Issue 51

June 2009
This special double issue of Plus is cause for celebration: both of the endeavours of physics to understand our Universe, and of the writers of tomorrow who may help explain it. We explore the frontiers of modern physics: searching for alien life in space and exotic particles in the LHC, looking through the Hubble Space Telescope, imagining a holographic Universe, and wrestling with one of the biggest problems in modern physics. And the winners of the Plus new writers award 2009 explore the most beautiful equation of them all, explain the credit crunch, and unveil the curse of good looks. We raise a toast to mathematics and physics — to all the explorers of the new frontiers and the new writers who can take us there!

We are proud to present the winners of the Plus New Writers Award 2009. The winners were chosen by our three prominent judges for each of the three categories — schools, university and general public.

Read the winning entries now!

With online socialising and alternative realities like Second Life it may seem as if reality has become a whole lot bigger over the last few years. In one branch of theoretical physics, though, things seem to be going the other way. String theorists have been developing the idea that the space and time we inhabit, including ourselves, might be nothing more than an illusion, a hologram conjured up by a reality which lacks a crucial feature of the world as we perceive it: the third dimension. Plus talks to Juan Maldacena to find out more.
Two of the most fundamental questions asked by people are how life emerged on the Earth, and whether we are alone in the cosmos. These deeply important questions form the core of a new kind of science, one that recently has been rapidly gathering momentum: astrobiology. Lewis Dartnell explains.
On May 19 2009 the Space Shuttle Atlantis released the Hubble Space Telescope back into orbit after a hugely successful servicing mission. To mark the occasion, Mario Livio, one of the scientists involved in the mission and intimately acquainted with Hubble, takes stock of its scientific legacy.
It's hard to avoid CERN these days. Last year's successful switch-on of CERN's Large Hadron Collider, followed by a blow-out which is currently being fixed, sparked wide-spread media coverage, and currently CERN stars in the Tom Hanks movie Angels and Demons. So what goes on at CERN and why the hubbub about the Large Hadron Collider, known as the LHC? Ben Allanach investigates.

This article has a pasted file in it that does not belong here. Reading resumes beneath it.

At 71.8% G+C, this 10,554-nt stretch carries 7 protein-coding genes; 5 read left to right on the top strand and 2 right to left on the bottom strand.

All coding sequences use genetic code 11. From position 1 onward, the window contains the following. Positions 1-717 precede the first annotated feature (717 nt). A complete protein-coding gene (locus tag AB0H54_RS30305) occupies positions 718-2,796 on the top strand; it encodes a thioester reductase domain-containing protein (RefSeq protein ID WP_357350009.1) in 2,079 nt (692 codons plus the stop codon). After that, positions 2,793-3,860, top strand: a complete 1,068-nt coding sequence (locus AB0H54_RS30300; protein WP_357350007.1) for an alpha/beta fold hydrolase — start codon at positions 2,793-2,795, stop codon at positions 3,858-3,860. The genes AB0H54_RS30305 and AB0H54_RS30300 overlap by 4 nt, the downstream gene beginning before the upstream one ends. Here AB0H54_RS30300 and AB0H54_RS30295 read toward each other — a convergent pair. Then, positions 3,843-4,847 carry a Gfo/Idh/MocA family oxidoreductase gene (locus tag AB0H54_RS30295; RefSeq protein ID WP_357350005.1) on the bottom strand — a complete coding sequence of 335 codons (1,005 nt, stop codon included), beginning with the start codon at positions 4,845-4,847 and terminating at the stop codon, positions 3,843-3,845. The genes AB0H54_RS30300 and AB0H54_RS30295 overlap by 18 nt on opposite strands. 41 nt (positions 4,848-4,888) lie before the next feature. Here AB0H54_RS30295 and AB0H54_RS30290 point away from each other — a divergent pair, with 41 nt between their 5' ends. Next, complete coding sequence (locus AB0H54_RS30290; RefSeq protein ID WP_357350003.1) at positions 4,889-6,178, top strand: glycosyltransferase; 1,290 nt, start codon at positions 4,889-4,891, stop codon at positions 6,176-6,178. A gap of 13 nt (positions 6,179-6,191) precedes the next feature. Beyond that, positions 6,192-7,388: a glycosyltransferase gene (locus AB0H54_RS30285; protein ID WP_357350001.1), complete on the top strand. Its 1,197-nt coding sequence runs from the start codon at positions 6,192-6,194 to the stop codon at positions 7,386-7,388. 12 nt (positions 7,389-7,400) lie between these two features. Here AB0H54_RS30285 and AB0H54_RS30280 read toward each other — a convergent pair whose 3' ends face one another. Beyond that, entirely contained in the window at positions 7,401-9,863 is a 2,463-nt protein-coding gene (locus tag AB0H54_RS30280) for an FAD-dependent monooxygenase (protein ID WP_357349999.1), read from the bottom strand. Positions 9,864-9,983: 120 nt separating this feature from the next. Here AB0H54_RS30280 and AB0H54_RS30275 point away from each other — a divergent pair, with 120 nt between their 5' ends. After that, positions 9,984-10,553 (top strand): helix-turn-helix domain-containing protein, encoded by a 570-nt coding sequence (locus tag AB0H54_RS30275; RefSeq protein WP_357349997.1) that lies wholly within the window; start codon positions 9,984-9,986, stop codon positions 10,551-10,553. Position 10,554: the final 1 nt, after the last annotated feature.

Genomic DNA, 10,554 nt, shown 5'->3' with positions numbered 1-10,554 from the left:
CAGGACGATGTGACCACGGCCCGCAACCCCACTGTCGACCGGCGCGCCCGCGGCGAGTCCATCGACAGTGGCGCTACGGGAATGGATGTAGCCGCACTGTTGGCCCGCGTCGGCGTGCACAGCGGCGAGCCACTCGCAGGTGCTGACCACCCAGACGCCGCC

The mathematical maps in theoretical physics have been highly successful in guiding our understanding of the universe at the largest and smallest scales. Linking these two scales together is one of the golden goals of theoretical physics. But, at the very edges of our understanding of these fields, one of the most controversial areas of physics lies where these maps merge: the cosmological constant problem.
Are the unchanging features of the Universe really unchanging?
And the winner is...
Alexis Wajsbrot is a visual effects specialist who has worked on a number of high-profile films including Harry Potter and the Half-blood Prince, Harry Potter and the Order of Phoenix, Tim Burton's Sweeney Todd, and also on some of those visually stunning commercials you see while waiting for your film to start. His speciality is anything that behaves like a fluid: water, smoke, fire, even fur or cloth. Plus went to see him to find out more.
In this issue's teacher package we look at some of the maths and science behind a recent expedition to the Arctic. The aim of the Catlin Arctic Survey was to gather data on ice thickness that will help to predict when the North Pole sea ice cover will melt, an event that will have dramatic consequence for the Arctic ecosystem and the Earth's climate as a whole. Plus was commissioned by Catlin Arctic Survey Education to produce mathematics and science enrichment material for ages 14 to 19 (key stages 4 and 5). The toolkits look at climate and sea ice models, GPS and cartography, how to predict future climate trends, and how to present statistical evidence.
What it takes to win Wimbledon
It's not very often that something I read makes me want to jack in my lovely job at Plus and return to study and research. But that is just what happened when reading Sync by Steven Strogatz.
If the quest for a physical theory of everything, and some of the strange concepts that have sprung from it, strikes you as somewhat mystical, then this is just the book you need to explore the idea further.